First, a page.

COVID-19 - July 24 Update

I hope everyone is looking forward to the weekend and enjoying with their social circles. As the City remains in Stage 2, we continue to gradually reopen amenities safely for our communities to enjoy. If you want to see which facilities near you are open, please visit here.

Today, Mayor John Tory announced that the City of Toronto is making multiple investments in Toronto’s Black arts and culture community and business sector to address the systemic economic, social and cultural exclusion facing Black communities in Toronto. In addition to specific, targeted investments spanning business and culture, Mayor Tory also committed to establish a Community Accountability Circle, with key leaders from the Black business and cultural communities to co-develop goals and programs to confront anti-Black racism. Learn more.

Earlier this week, under the advice of Toronto’s Chief Medical Officer of Health, the City urged condominiums and apartments to adopt face covering policies for common areas and shared spaces. When we all do our part, we minimize the risk of spreading COVID-19 and help protect our local communities. If you live in an apartment or condominium, I strongly encourage you to wear a mask or face covering in common spaces whenever possible.

There was a new report issued today showing that Former Airbnb units in Toronto are moving to long-term rental market. This is having a positive impact on supply of long term rental units. Several reasons have contributed to this change but as the City has been fighting for reasonable rules around short-term rentals for some time and with these now in place we have an opportunity to create more long-term rental opportunity, while still being flexible for homeowners.

Our office continues to work to serve you remotely. If we can be of any assistance, please do not hesitate to contact us by email at councillor_bailao@toronto.ca or by phone at 416.392.7012.

In community,

Ana

Questions from the Community!

Each day, we are working to answer important questions from our community. To keep you all informed, we will feature some of these questions each newsletter. Have a question you think would be good to share? Reach out to us at councillor_bailao@toronto.ca.

Is it now okay to visit my loved one in a long-term care home?
As part of the Government of Ontario’s most recent announcement on changes to visitation guidelines in long-term care homes, families can now visit residents through indoor pre-scheduled visits under certain conditions. Up to two visitors at a time per resident can visit as long as the home is not experiencing an outbreak and that the visitors can attest they have had a negative COVID-19 test within the past two weeks. Indoor visitors will be provided with a surgical mask that they must wear at all times.

Are stores required to accept cash payments?
During COVID-19, many stores have opted to not accept cash as a form of payment as a preventative measure against the virus. While cash is legal tender, there is no legal requirement for stores to accept it in exchange for their goods or services. While this is the case, there are many people who rely on cash for essential transactions. I encourage business operators to be sensitive the unique circumstances of individuals looking to make purchases as we work to beat this pandemic together.s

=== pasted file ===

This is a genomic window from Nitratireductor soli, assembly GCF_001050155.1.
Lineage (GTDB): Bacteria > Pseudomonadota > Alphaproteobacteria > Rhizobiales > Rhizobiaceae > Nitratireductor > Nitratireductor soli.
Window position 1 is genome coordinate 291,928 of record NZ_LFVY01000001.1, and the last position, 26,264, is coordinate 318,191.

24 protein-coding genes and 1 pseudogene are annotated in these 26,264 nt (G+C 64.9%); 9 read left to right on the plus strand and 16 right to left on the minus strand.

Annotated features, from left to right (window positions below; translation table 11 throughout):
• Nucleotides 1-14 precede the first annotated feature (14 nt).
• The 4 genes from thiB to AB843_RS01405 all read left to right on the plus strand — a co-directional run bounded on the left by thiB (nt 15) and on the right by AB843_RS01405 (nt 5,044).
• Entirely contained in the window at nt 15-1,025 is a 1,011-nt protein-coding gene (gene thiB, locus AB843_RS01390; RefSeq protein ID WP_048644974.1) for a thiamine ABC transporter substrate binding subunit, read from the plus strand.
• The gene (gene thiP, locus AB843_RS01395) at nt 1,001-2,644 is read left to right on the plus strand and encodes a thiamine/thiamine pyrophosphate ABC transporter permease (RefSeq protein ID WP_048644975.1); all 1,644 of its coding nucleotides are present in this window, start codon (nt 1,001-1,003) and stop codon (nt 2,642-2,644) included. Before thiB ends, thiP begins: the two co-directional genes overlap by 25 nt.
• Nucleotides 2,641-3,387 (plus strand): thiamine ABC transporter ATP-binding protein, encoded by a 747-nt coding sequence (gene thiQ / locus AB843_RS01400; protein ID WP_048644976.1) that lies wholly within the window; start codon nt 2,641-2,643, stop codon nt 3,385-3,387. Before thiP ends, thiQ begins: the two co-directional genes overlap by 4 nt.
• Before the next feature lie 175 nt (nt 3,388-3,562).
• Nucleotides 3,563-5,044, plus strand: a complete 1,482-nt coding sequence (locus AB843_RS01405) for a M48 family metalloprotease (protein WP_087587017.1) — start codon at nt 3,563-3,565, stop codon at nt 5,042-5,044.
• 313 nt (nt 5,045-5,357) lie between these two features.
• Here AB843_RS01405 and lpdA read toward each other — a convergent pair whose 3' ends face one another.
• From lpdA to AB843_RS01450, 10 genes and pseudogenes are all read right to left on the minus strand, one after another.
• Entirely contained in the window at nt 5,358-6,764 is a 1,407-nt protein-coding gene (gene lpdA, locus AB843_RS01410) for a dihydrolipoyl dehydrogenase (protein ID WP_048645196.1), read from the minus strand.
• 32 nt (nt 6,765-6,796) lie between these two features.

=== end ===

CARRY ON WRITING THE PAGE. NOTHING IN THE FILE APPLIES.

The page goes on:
Local Updates

Missing Middle – Sharing Stories from our Community
Last week, we requested members from our community provide their stories about missing middle housing. I wanted to share one we have received:

My partner and I live in a house on St. Clarens Ave that was long ago converted into three units (and now houses 6 people), but unless you know, you can't tell as you're walking down the sidewalk. The fear in some that allowing duplexes and triplexes as-of-right across the City will forever change the character of the neighbourhood is completely baseless. It is possible to 'invisibly' house a lot more people in Neighbourhoods without changing the character or indeed even the built form in most cases.

We too love spending time (and money) in our neighbourhood and we cherish the ability to walk to everything. Without an option like this, we would likely be in an apartment/condo, but we much prefer being nestled into a quiet neighborhood with access to a small backyard. Not everyone wants to live in a high-rise, and we need a range of housing options available for those that don't. As I'm sure you're aware, it has been widely reported that our city's neighbourhoods are declining in population. We need to support intensification so that there is a critical mass to allow small businesses such as our favourite coffee shops and restaurants to thrive.

Zoning that only permits single detached dwellings is inherently exclusionary and certainly does not represent the City's motto, Diversity Our Strength. It should be a thing of the past. I think we are on the cusp of a generational change - please keep pushing to make this a reality.